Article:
Eminem, who said he plans to finish the LP within the next two weeks, declined to divulge the album's title or discuss its themes. "I can't say that or I'll have to kill you," he said. "Let's just put it out there, and see what the people think."
He explained that he was gun-shy after one of the tracks he recorded turned up on the Internet. The song, titled "Kim," is a prequel of sorts to " '97 Bonnie & Clyde" (RealAudio excerpt), which appeared on The Slim Shady LP.
"Some motherf---ers already downloaded that sh-- on the Internet, but there's a lot of sh-- you can't get," Eminem said. "I've been keeping my album pretty locked down as far as songs. Once I saw that sh-- on the Internet, I just said, 'No more tapes, no more CDs are going out, or anything.' "
FBT Productions is mixing about 20 songs for the album, but Bass said he expects the album will include 11 or 12 songs. The LP features guest appearances by the Detroit hip-hop group D-12 (the Dirty Dozen) and Dina Rae, who appeared on Slim Shady's "Cum on Everybody." Rae appears on the new disc's "My Drugs" and "Under the Influence."
While Bass said the album is less comical than Eminem's major-label debut, Eminem recently finished a track called "Kids" that the producer called "hilarious." He compared the tune to the rapper's breakthrough hit, "My Name Is" (RealAudio excerpt).
"Kids" features Eminem rapping in a character voice with a nursery-rhyme track behind it. "It's his 'Say No to Drugs' anthem," Bass said.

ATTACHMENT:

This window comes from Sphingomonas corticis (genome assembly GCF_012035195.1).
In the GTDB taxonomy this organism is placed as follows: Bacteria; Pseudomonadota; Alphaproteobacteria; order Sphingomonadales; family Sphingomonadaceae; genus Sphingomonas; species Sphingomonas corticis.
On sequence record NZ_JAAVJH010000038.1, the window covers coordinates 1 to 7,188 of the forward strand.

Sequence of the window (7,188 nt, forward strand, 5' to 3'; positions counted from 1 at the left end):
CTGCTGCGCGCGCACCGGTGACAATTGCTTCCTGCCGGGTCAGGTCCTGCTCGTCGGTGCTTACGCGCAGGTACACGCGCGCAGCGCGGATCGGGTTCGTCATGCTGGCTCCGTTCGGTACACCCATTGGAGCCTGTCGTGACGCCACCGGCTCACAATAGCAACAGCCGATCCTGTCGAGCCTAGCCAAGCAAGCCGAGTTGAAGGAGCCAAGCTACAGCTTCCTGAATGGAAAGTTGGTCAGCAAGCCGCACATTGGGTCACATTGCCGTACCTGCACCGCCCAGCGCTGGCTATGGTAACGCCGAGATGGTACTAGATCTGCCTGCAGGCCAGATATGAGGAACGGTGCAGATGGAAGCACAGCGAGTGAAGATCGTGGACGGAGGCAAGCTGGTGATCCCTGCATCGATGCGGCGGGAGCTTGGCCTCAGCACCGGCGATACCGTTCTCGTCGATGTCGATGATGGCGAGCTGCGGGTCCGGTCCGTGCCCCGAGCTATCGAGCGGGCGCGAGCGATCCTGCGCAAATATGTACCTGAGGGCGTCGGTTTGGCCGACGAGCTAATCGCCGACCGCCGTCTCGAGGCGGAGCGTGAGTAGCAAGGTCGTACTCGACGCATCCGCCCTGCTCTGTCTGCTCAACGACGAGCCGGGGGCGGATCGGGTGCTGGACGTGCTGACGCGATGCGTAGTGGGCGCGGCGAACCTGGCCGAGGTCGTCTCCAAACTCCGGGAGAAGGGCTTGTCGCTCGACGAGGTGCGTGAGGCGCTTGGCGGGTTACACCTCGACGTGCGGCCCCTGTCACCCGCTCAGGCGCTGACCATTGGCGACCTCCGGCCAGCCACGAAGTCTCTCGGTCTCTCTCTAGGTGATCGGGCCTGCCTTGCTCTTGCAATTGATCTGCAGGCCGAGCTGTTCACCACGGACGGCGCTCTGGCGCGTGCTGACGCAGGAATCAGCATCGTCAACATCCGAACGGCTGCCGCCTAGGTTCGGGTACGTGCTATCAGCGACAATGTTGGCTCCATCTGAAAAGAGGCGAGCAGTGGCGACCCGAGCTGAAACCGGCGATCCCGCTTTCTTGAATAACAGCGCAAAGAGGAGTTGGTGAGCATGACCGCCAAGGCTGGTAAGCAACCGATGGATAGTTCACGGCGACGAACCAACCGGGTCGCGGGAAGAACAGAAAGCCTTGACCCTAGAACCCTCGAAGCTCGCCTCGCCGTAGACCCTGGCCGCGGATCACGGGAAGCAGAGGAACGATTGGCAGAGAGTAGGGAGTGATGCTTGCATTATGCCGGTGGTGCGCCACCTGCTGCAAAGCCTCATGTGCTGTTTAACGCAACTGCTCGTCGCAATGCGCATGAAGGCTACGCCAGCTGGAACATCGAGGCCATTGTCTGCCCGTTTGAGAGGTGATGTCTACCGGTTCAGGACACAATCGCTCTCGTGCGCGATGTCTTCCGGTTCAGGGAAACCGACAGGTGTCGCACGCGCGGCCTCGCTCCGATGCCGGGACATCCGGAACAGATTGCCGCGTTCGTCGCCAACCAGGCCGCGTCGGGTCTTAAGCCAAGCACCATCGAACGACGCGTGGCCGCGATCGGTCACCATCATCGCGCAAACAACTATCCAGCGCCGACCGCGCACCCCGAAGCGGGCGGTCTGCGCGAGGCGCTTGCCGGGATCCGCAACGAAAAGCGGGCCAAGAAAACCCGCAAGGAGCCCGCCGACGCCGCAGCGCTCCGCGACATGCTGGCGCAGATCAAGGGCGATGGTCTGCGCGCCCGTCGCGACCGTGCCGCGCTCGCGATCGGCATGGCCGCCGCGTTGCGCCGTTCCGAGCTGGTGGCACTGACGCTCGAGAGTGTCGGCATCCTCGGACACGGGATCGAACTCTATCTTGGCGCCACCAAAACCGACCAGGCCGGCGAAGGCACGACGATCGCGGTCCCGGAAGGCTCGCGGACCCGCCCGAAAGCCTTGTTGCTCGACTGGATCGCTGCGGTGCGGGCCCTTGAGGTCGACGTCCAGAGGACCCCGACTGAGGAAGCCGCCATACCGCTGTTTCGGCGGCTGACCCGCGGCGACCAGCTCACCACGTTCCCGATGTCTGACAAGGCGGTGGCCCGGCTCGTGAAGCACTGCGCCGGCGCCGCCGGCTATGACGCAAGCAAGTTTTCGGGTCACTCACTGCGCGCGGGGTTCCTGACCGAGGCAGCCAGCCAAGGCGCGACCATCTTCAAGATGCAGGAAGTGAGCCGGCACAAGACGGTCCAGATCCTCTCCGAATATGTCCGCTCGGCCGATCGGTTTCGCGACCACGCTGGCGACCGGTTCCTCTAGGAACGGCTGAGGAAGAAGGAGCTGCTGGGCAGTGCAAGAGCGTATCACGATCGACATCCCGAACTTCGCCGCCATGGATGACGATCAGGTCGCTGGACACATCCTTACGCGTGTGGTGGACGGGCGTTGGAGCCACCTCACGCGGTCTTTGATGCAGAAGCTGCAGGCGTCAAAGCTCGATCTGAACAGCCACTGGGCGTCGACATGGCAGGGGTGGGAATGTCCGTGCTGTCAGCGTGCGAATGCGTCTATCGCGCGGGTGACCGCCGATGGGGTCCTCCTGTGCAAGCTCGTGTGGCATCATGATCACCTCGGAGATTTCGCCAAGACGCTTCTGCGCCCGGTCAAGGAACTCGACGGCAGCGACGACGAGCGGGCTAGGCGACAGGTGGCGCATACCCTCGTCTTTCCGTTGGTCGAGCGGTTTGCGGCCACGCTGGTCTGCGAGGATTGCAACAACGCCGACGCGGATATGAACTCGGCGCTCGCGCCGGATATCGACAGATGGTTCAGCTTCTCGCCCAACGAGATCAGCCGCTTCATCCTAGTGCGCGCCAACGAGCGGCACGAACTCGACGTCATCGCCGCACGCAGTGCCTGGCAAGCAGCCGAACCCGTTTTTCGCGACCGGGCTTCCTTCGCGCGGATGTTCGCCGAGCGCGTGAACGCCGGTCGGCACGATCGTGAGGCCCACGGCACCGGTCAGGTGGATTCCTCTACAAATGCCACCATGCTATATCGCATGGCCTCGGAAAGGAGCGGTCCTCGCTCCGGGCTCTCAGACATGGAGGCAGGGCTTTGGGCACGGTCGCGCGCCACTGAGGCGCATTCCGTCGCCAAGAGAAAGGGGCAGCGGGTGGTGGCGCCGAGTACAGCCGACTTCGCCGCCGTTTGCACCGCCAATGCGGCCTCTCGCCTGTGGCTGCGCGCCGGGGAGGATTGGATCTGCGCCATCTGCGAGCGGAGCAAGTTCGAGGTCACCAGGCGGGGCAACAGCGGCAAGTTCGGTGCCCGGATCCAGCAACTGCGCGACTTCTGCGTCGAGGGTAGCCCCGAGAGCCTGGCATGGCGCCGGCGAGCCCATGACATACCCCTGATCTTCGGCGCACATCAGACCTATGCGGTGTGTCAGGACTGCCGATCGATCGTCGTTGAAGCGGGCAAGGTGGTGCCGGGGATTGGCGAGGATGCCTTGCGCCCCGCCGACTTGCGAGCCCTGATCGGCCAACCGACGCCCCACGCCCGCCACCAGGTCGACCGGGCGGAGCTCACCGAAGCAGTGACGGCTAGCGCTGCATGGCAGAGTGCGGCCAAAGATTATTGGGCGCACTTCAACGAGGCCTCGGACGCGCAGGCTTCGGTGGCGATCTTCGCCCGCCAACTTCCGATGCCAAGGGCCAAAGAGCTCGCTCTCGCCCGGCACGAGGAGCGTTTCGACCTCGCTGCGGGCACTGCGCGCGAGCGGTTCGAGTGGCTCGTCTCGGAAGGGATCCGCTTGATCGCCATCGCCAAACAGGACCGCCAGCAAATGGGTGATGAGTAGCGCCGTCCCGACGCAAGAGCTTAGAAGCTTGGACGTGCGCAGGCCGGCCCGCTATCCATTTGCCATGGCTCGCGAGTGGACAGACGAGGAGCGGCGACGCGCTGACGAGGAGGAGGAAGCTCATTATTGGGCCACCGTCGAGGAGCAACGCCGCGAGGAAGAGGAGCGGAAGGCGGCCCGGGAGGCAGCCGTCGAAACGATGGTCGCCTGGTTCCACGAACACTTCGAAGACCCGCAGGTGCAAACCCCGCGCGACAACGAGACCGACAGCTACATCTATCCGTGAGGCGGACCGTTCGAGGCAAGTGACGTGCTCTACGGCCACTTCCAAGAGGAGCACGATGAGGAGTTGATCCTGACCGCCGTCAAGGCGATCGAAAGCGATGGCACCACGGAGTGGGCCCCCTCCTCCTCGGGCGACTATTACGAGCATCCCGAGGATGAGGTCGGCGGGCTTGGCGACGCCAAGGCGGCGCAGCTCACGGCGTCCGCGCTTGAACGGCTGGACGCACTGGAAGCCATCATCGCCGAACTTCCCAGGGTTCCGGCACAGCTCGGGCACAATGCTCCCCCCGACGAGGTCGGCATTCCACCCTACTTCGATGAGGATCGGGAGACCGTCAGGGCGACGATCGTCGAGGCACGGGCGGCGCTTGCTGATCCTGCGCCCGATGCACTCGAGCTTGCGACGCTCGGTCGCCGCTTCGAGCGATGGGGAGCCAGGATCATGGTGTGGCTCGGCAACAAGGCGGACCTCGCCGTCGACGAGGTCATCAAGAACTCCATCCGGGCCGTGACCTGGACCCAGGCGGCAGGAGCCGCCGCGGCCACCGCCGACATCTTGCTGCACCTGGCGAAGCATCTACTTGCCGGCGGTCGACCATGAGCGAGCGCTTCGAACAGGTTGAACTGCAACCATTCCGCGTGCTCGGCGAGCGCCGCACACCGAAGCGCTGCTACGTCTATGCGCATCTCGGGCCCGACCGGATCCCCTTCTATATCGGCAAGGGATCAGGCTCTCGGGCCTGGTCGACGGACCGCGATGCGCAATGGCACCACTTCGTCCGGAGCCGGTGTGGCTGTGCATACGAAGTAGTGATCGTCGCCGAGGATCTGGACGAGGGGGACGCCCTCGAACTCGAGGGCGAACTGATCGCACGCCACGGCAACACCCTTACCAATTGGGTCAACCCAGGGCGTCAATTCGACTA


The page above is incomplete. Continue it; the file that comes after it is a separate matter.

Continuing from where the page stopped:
Eminem said he is deciding among three songs for the LP's first single. One possibility, Bass said, is one of the songs Dr. Dre produced, "I Never Knew."
Durst: "Yeah, Tommy Lee's breaking off some phat crazy shit at his house."
Eminem (incredulously): "What?"
Durst: "He's doing hip-hop beats."
Eminem (even more incredulously): "Tommy Lee?"
The conversation moves on to growing up a token Caucasian in a hip-hop world that had yet to cross over. Eminem, an inner-city welfare kid, seems genuinely surprised to find another white guy who has lived the same experience as deeply as he has. "Yo, your fucking story is so much like mine," he says.
Soon, he's telling Durst about a song he'd like to build around the chorus from the old Madness song "Our House." "Yeah, that sounds dope," Durst agrees. It fits in perfectly with his ambition to "do what Puff Daddy does-take an old song and make a gigantic smash out of it."
5:15 p.m. Durst and Eminem have decided to start working on their Madness idea A.S.A.P., but first they need the record to sample. The mall is only a few blocks away, but this is L.A., so the two rappers and a couple of friends pile into Durst's black Mercedez C-280 for a trip to The Wherehouse. On the car's stereo: a remix of Limp Bizkit's remake of George Michael's "Faith." Durst croons along happily as he drives; when he pulls up at a stoplight, he blows a kiss to a gray-haired matron idling next to him in a maroon Jaguar. She blows him one right back. "Damn," says Eminem, shaking his head. "I think she wants you."
At the mall, they valet-park the car, then make an A&R guy from Interscope Records stand in line to buy the Madness album for them. None of the customers or clerks appear to recognize Everymannish Durst as the lead singer of the band with the No. 24 record in America.